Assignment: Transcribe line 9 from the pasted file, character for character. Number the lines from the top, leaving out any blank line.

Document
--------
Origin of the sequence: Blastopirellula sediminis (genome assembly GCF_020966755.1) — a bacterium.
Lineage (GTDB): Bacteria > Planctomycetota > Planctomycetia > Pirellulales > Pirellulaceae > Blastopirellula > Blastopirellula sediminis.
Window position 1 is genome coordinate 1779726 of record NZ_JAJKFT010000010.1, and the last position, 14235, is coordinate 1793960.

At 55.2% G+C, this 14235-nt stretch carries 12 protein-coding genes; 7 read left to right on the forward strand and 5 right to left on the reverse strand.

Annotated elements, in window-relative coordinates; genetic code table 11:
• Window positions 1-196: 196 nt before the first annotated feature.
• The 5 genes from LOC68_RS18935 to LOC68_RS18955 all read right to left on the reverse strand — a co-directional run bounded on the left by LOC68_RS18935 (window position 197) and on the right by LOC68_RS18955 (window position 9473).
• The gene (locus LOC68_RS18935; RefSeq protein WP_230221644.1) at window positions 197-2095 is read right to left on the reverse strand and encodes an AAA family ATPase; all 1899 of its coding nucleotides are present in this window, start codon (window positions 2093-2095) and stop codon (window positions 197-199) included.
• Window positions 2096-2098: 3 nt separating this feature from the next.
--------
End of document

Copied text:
• Window positions 2096-2098: 3 nt separating this feature from the next.